Mickey RourkeAny actor working now being described as “the actor of his generation” grew up watching, admiring, and trying to imitate the actor described as “the actor of his generation” – .

Just ask Johnny Depp or Sean Penn or about Mickey Rourke and you’ll get an earful of animated praise for Rourke and his work.

From the time Rourke announced his presence on the movie map with a very cool supporting role in Body Heat as an ex-con named Teddy who is teaching his lawyer how to build an incendiary device for an arson the lawyer is planning to commit through his role as the mysterious John in the erotic 9 ½ Weeks Rourke displayed that kind of detached cool that every two-bit punk actor in Hollywood has been trying to imitate for the past twenty years.

But Mickey Rourke self-destructed in the most public and blatant ways possible…and he knows it too. He thought he was bigger than the game itself and that wound back on him and bit him on the ass. The Pope of Greenwich Village, Angel Heart, Johnny Handsome, Year of the Dragon, Barfly… all wonderful, resonating performances, but no one went to see any of them and that meant all the publicity in the world wasn’t going to sweet him up to the Hollywood studios.

I asked Rourke about this and other aspects of his crash and burn act while sitting with him and his little dog Loki on the terrace of his Four Seasons Hotel suite…

Chris Heard: “Was their something fundamental that happened that caused your career to fizzle, or was it a kind of sum total of a bunch of different things?”

Mickey Rourke: “Listen man, it was all me, man, all my fault. It was the combination of a lot of things, some of the things were buried so deep inside me I didn’t even know they were there. I had a lot of anger inside me and that came out at times that were not particularly advantageous to me career-wise.”

CH: “I spoke to a few studio executives recently and they all, to a one, said that they were ‘scared of Mickey Rourke’.”

MR: (Chuckles) “Yeah, I have heard that a lot over the last several years and again man, I had that coming, I gave those fuckers reason to be afraid of me.”

CH: “For showing up at studio meetings with Hell’s Angels members flying full colours…”

MR: “Yeah, I did that…”

CH: “Is it true that you lost out on a big thriller [What became the over-hyped, truly mediocre In The Cut with Meg Ryan] because one of the actresses simply didn’t want to work with you?”

MR: “Yeah that is true and it was bewildering to me because this particular actress [Nicole Kidman, who was involved in the at the time] had never ever met me before. So what she was scared of was what she had heard.”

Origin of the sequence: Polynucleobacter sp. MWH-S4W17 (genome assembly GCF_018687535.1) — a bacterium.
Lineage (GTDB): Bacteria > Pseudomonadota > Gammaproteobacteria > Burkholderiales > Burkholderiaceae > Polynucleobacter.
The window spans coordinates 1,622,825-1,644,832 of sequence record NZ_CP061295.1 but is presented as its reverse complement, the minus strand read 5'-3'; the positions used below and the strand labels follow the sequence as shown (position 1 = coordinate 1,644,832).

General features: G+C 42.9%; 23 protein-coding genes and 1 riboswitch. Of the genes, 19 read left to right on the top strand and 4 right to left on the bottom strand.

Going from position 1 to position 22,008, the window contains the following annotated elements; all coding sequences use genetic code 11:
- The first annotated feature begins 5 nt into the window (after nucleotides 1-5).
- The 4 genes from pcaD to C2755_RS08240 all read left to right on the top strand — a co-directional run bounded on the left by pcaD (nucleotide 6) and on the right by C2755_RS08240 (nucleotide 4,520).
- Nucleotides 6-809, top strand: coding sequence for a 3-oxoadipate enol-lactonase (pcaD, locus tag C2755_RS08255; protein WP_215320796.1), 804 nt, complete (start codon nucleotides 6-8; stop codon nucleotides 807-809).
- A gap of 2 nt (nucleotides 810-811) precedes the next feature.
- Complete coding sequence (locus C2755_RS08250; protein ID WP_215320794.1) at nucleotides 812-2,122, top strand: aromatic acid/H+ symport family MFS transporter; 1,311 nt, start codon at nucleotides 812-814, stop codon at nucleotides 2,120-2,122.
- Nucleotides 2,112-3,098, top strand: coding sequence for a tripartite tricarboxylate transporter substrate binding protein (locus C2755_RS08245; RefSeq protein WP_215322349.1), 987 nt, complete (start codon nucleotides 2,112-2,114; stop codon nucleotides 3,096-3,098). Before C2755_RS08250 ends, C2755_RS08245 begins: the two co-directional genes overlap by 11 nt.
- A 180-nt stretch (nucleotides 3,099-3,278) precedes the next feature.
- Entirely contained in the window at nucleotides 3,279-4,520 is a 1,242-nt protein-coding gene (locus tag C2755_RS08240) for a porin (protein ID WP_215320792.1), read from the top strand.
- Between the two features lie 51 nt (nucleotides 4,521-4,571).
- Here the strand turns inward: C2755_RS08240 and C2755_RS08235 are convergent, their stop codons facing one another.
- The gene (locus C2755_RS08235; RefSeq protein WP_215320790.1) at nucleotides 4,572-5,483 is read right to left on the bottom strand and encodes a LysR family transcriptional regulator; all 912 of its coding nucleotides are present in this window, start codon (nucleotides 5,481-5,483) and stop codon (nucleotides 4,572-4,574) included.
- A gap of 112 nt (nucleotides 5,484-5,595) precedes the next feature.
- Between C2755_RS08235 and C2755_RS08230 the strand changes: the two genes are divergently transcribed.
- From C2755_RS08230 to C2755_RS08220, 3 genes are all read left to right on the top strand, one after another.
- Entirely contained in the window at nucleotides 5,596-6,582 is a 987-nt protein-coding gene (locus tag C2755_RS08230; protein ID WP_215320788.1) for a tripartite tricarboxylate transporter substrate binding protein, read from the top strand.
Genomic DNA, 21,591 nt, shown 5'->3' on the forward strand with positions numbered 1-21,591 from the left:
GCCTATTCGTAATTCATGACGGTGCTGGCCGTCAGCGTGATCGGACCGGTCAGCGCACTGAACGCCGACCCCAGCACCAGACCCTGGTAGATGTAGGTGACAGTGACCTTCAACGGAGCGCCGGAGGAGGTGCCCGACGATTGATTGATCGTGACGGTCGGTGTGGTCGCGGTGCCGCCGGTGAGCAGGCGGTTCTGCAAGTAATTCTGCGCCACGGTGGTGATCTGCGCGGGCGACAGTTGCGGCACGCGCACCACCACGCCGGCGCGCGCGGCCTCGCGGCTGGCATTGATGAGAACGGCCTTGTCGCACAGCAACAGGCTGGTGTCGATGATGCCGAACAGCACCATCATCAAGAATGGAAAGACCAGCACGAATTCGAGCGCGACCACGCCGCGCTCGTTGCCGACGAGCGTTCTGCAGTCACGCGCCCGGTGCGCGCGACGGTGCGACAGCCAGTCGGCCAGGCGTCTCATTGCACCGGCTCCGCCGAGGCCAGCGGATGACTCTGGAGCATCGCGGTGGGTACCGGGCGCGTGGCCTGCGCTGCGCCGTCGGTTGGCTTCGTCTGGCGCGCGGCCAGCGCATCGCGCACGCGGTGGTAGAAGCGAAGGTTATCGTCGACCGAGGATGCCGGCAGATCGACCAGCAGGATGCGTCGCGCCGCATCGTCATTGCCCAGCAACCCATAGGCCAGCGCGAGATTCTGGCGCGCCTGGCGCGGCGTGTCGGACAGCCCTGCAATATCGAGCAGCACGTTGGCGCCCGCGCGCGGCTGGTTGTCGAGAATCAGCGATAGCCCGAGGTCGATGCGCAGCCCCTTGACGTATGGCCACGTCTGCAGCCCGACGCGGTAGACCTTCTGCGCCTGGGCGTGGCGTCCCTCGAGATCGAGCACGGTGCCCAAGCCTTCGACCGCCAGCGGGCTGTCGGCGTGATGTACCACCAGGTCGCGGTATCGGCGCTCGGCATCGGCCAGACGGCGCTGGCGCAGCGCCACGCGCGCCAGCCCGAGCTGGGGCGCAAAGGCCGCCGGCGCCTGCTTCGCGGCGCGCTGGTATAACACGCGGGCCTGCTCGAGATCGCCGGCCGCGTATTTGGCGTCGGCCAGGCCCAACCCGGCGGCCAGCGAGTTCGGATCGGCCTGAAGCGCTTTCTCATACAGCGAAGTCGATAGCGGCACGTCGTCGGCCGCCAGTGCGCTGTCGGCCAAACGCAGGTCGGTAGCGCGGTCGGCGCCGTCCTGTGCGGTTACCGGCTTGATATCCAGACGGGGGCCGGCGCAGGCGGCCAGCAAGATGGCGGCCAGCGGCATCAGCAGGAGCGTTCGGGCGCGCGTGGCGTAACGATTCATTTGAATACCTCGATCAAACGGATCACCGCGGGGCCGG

CH: “So how do you make that right?”

MR: “I make that right by talking to someone…a doctor…a psychologist…about things. I got a new agent, a great young guy who told me right off that I had to accept his advice and work with him if he was to handle me and most importantly I have to make the absolute most of the opportunities I am getting…rebuild…you know.”

CH: “I am a huge fan of yours man, I want to say that up front…”

MR: “Thanks man…”

CH: “…so I am delighted to see you back doing some work again. I am wondering about the time you got very huge in – late eighties, early nineties…there are a bunch of really talented people from that time that just don’t really work much anymore… Eric Roberts…”

MR: “Oh man, Eric Roberts is one of the great actors ever man, I just worked with him a bit again on Spun – but he had some problems, health problems that have made it tough on him, but he is working again -”

CH: “What about Michael Cimino…”

MR: “Michael’s fucking crazy man, that is his problem, he is just fucking nuts.”

CH: “You were in Heaven’s Gate -”

MR: “Yeah, I played a character named Nick Ray…that was actually a beautiful film – the French love it – but it was Michael man, he is such a fucking nut, you wanna talk about a guy who won’t play the Hollywood game…”

CH: “You also made Year of the Dragon and Desperate Hours, both decent movies, with him -”

MR: “I didn’t say he wasn’t a superb talent, he is, I said once to a reporter that if I had to only make movies with Cimino the rest of my life that would be fine, but then he just went right off the fucking rails man, a complete fucking nut now.”

CH: “I love your films Angel Heart and Johnny Handsome – I thought both were among the most overlooked movies of the 80s -”

MR: “Thanks man -”

CH: “Why didn’t audiences dig those movies when they came out?”